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Local Briefs

Wendy Tamashiro

Okinawan dance topic of presentation

“The Dance/Drama of the Ryukyuan Royal Court: Shuri-style Kumiwudui” will be the topic of a free presentation with Wendy Tamashiro of Maui Okinawan Kenjin Kai and Cheryl Yoshi Nakasone Sensei from 6 to 7:30 p.m. Thursday at Akaku Maui Community Media, 333 Dairy Road, Suite 204, Kahului.

Tamashiro has studied Okinawan dance since 2004 and the art form Shuri-Style Kumiwudui since 2014 with Nakasone Sensei.

She has a background in cultural performance, gives lectures and demonstrations, and teaches taiko drumming.

Nakasone Sensei was born in Honolulu and became the first foreign-born dancer to complete all levels of the Ryukyu Shimpo Geinu Konkuru exams.

Cheryl Nakasone

Tamishiro and Nakasone Sensei will present a brief history of Okinawa in relation to the dance art form kumiwudui, including the individual components of dance, music and drama.

Akaku Upstairs Salons are provided as a public service. RSVP by calling (808) 871-5554 or by visiting akaku.org/salons.

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Regional science fair at UH-MC

The 61st Maui County Regional Science and Engineering Fair will be open to the public from 2 to 3:30 p.m. Thursday at University of Hawaii Maui College, Pilina Building, Student Life Lounge.

About 45 members of Maui’s science and engineering community volunteer their time to judge the projects. The event and travel are funded through sponsors and grants varying from private donors, other nonprofit organizations and community businesses. This year’s top sponsors include Paul Mizoguchi, A&B Foundation, NOAA, McInerny Foundation, Maui Economic Development Board, Maui Wine Ltd. and Central Pacific Bank Foundation.

The senior division will include 16 high school student researchers representing Baldwin, King Kekaulike, Maui, Molokai and Seabury Hall, and 58 junior researchers from Iao, Kalama and Maui Waena intermediate schools, Lanai High and Elementary School, Molokai Middle School, Montessori School of Maui and Seabury Hall.

Teachers, parents and mentors have guided students through the inquiry process, research and analysis of the data.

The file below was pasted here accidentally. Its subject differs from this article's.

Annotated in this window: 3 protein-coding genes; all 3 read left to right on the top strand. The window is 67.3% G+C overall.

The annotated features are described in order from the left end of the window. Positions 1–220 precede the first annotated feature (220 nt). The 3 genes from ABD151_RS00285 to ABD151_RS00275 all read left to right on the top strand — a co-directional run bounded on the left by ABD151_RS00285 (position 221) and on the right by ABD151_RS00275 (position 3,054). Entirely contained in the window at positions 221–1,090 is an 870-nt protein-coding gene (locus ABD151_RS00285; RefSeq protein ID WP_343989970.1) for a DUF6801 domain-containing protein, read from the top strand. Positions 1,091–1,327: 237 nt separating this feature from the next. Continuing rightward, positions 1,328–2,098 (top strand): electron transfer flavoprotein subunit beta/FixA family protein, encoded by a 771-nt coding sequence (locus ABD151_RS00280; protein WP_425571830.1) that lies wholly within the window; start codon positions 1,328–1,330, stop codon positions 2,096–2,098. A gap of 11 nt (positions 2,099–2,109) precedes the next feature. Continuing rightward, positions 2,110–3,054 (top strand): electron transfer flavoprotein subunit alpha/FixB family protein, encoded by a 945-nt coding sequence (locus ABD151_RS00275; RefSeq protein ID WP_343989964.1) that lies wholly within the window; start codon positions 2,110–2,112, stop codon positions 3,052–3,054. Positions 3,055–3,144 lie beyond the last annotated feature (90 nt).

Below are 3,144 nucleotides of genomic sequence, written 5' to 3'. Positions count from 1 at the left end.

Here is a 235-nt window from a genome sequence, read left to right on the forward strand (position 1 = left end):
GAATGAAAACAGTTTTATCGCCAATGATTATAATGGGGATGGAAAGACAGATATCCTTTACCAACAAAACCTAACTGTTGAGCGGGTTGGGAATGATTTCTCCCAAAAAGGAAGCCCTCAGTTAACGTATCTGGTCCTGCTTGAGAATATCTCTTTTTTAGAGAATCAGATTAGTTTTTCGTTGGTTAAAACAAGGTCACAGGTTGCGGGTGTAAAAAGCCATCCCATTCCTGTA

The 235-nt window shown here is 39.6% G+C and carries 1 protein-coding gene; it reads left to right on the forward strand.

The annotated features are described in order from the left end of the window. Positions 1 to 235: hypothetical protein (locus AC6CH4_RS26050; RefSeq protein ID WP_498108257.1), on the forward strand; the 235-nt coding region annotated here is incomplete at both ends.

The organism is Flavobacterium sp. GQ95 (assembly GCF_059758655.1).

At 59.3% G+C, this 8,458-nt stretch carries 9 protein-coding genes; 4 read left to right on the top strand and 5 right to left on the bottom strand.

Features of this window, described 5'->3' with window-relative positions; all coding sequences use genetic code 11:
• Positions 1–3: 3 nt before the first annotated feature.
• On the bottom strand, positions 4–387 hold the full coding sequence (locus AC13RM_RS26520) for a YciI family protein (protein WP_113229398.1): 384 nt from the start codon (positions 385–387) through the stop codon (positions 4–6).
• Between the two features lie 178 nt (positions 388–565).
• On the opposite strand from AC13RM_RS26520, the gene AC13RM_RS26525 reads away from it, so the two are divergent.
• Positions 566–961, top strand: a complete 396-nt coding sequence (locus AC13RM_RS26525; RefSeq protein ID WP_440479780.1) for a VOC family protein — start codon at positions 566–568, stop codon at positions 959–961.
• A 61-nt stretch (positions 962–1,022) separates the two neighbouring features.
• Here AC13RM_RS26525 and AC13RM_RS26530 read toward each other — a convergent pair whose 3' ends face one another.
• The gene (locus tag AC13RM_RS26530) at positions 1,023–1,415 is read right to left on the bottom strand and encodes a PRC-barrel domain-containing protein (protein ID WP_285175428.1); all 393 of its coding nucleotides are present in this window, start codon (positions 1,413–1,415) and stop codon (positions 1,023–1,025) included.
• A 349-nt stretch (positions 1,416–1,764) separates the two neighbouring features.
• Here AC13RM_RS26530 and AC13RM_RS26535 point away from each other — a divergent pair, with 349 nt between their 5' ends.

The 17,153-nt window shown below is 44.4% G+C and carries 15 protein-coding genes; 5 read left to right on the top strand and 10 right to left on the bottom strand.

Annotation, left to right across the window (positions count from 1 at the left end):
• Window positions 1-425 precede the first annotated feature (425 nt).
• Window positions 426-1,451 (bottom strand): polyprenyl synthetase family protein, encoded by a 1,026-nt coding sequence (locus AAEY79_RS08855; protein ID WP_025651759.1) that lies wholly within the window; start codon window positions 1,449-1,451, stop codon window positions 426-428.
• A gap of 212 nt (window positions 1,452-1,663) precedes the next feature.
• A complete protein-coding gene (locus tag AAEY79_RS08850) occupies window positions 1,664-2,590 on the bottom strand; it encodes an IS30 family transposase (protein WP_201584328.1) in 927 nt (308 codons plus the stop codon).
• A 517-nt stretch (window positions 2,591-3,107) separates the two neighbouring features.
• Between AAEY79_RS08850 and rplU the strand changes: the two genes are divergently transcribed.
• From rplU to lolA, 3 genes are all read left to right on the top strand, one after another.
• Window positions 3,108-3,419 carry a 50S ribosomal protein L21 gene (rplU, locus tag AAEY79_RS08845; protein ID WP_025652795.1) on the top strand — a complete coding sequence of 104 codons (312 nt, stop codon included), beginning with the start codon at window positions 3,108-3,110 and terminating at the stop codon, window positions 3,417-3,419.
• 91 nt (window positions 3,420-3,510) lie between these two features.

Up to 20 blue-ribbon merit winners will be invited to represent Maui at the 2020 Hawaii State Science and Engineering Fair April 8-10 on Oahu at the Hawaii Convention Center. The top senior division project will represent Maui at the Regeneron International Science and Engineering Fair in Anaheim, Calif., May 10-15.

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Auction and luncheon at Keawala’i Church

Keawala’i Congregational Church will present its 2020 Silent Auction & Luncheon from 8:30 to 9:30 a.m. and 11 a.m. to noon Feb. 9 on the church grounds in Makena.

The annual event is a fundraiser by the Outreach Committee for the Local Mission Fund of the church. Tickets for the luncheon catered by Tommy Bahama restaurant are available by contacting the church office at keawalai@hawaii.rr.com or at (808) 879-5557. Tickets are $15 for adults and $5 for children, 5-12 years old. Entertainment will be provided by church members.

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Pizza sales benefit mediation agency

Maui Mediation Services will hold a fundraiser featuring a silent auction from 5 to 9 p.m. Tuesday at Flatbread Co., 89 Hana Highway, Paia.

A portion of all pizza sales will be donated to the agency, which has been in helping Maui County residents resolve their disputes for 38 years.

The event’s silent auction will feature exclusive dining certificates, art, hotel stays, made-in-Maui products and more.

For more information, call MMS at 244-5744.

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Elementary school plans open house